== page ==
Are You a Family Historian or a Name Collector?

I have a question. None of my living relatives knows the answer to this question. I have not found the answer to this question in any public records, nor have I been able to find the answer in cemeteries. I have read a few magazine articles and Internet pages about the topic, but none of them have directly answered the question.

The question is… “Why do we study genealogy?”

What makes anyone so curious about his or her family tree? What drives us to dedicate time, effort, and sometimes expenses to go find dead people?

What is it inside of us that makes us spend hours and hours cranking reels of microfilm, then we go home and report to our family members what a great day we had?

I must admit that I have asked that question of many people and have received several answers. Some people report that it is simple curiosity… and I tend to believe that is a part of the answer. Others report that it is part of an intriguing puzzle that they wish to solve.

The theory on the puzzle bothers me. First of all, I am devoted to genealogy, but I could care less about other puzzles. I don’t do the daily crosswords in the newspaper, I don’t put together those picture puzzles, and I do not seem very interested in any other form of puzzles. If genealogy is solely a puzzle, why would I be attracted to it and yet not to other puzzles? That doesn’t make sense to me. In short, I think there is more to genealogy than there is to a crossword puzzle.

The simplest and most direct answer for many people is because it is a religious requirement. Indeed, members of the LDS Church are encouraged to find information about their ancestry for religious purposes. And yet, of all the LDS members that I meet at most genealogy conferences, most met their religious requirements years ago but continue to look further and further back. In fact, many of them become so addicted that they help others do the same.

Yes, I can accept that religion is a major motivator, but I believe there is still more. I constantly meet people, LDS members and non-members alike, who keep searching and searching, further and further back. Why?

I do not have all the answers, but I do have an observation or two. I believe that most all humans have a natural curiosity. We are curious about many things, but for now, I will focus on our curiosity about our origins and ourselves.

It seems to me that we are all curious about who we are. When I say, “who we are,” that includes questions about our origins. Where did I come from? How did I end up being born where I was? What trials and tribulations did my parents go through in order to give birth to me and my siblings and to raise a family? What did their parents go through to do the same for them? And how about their parents?

All of this is an inverted pyramid. It all comes down to me. Each of us is walking around with an invisible inverted pyramid on our heads. Each of us is visible but each of us is also the result of the many people in the invisible inverted pyramid. After all, each of us is the product of our ancestors.

I will point out that there are two different kinds of genealogists. There are name gatherers, and then there are family historians. Let me tell you a story about an acquaintance of mine. This is a true story; I couldn’t possibly make this up.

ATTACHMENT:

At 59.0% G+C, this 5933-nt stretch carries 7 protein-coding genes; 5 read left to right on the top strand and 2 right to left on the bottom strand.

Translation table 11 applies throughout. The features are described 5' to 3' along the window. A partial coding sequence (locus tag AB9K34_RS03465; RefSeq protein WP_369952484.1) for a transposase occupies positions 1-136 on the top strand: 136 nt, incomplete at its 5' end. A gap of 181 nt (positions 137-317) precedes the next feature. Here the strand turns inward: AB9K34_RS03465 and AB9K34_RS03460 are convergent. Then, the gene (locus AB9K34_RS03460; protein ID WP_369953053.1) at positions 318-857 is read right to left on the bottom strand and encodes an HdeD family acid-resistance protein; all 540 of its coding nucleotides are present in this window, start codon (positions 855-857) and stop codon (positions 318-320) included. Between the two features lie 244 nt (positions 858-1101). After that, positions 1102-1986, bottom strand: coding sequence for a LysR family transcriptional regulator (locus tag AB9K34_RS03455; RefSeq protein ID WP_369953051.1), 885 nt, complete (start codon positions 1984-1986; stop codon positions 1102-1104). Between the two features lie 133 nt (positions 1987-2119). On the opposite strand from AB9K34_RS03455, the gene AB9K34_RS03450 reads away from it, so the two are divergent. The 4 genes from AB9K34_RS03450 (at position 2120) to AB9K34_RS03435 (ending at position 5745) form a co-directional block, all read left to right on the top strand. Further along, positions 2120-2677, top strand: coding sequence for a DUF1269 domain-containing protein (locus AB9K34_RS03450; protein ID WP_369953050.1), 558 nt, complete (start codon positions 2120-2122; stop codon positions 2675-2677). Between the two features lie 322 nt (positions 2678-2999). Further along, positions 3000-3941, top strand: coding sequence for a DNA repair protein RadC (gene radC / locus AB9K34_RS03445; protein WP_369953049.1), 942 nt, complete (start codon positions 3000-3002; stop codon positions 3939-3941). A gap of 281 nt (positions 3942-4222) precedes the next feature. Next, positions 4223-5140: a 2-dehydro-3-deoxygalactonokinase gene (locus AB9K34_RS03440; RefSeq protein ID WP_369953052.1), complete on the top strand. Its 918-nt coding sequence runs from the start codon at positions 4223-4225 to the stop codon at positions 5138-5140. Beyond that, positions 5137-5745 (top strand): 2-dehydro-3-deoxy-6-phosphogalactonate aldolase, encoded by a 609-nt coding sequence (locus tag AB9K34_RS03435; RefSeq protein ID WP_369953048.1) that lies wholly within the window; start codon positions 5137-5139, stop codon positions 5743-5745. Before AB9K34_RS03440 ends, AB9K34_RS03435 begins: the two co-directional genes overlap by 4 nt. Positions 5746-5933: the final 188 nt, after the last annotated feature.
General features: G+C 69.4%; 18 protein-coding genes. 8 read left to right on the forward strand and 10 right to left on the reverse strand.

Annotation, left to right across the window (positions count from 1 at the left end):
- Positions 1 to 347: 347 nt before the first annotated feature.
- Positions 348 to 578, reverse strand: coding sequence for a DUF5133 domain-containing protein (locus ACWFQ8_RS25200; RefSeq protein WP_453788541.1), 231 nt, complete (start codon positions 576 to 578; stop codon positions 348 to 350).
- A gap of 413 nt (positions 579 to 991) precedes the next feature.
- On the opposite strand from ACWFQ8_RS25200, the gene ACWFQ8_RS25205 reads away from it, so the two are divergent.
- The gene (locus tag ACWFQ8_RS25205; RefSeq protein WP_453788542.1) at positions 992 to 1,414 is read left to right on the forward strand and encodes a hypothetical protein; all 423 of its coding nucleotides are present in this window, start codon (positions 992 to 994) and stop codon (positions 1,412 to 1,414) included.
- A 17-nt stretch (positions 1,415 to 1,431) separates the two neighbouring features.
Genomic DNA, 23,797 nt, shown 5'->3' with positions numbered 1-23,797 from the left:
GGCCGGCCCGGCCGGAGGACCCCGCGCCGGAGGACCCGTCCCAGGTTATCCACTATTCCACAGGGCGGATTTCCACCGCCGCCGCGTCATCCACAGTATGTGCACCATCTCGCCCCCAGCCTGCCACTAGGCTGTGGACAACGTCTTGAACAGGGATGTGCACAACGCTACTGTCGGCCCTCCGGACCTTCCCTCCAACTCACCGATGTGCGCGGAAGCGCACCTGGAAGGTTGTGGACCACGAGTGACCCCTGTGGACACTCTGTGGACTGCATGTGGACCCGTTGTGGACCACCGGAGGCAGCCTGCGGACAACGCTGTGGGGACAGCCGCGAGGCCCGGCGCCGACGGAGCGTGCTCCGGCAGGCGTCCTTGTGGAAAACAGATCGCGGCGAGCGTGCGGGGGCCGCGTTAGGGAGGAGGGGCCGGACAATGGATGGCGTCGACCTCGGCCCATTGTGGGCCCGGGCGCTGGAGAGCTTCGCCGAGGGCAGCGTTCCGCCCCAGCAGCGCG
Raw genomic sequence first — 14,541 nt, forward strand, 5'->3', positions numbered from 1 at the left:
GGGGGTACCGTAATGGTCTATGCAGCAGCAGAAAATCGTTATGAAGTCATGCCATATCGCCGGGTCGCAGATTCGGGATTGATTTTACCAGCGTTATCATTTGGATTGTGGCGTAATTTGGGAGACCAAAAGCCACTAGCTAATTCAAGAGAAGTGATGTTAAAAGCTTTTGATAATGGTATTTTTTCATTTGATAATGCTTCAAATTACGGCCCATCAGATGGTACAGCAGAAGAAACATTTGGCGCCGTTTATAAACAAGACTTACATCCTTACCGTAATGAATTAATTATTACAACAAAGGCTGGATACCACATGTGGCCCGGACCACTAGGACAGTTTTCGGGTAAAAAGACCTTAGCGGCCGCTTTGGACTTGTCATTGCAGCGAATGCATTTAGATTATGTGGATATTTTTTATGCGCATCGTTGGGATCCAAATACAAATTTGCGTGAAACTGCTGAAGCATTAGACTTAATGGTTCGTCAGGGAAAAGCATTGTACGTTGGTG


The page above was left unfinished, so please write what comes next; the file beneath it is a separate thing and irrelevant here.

I have known my friend for years. I’ll call her Linda, although that is not her true name. I knew Linda before she became interested in genealogy and even helped coach her a bit when she first started. This was many years ago, when I was just beginning my family tree searches as well. At that time, I only knew a little bit more about genealogy than she did.

I only see Linda once every few years. Every time that we meet, the conversation quickly turns to genealogy as we bring each other up to speed on our latest triumphs and failures. I always enjoy talking with Linda. She is bright, articulate, and very enthused about genealogy.

The last time I saw Linda, she proudly announced, “I have almost finished my genealogy!”

I was speechless. I am sure I stood there with my mouth hanging open, blinking my eyes. I don’t recall anyone else every saying they were “finished” with their genealogy searches. How can you be finished? Every time you find one new ancestor, you immediately gain two new puzzles to be solved.

Linda and I had a rather extended conversation. I’ll skip all the details and simply give the bottom line: Some years earlier Linda had purchased a blank pedigree chart that had room to write in eight generations of ancestors, including names, dates and places of birth, marriage, and death.

I suspect you know what a blank pedigree form is. Typically, on the extreme left there is room to write in your own name plus dates and places of your own birth and marriage. (Hopefully, you won’t be filling in data about your own death.)

Just to the right of the space for your entry, there is room for data entry for two more people: your parents. To the right of that, there is space for data about your four grandparents. Moving further to the right, there is room for information about eight great-grandparents, sixteen great-great-grandparents and so forth. In the case of the chart that Linda had obtained, there was room for eight generations, a total of 255 individuals.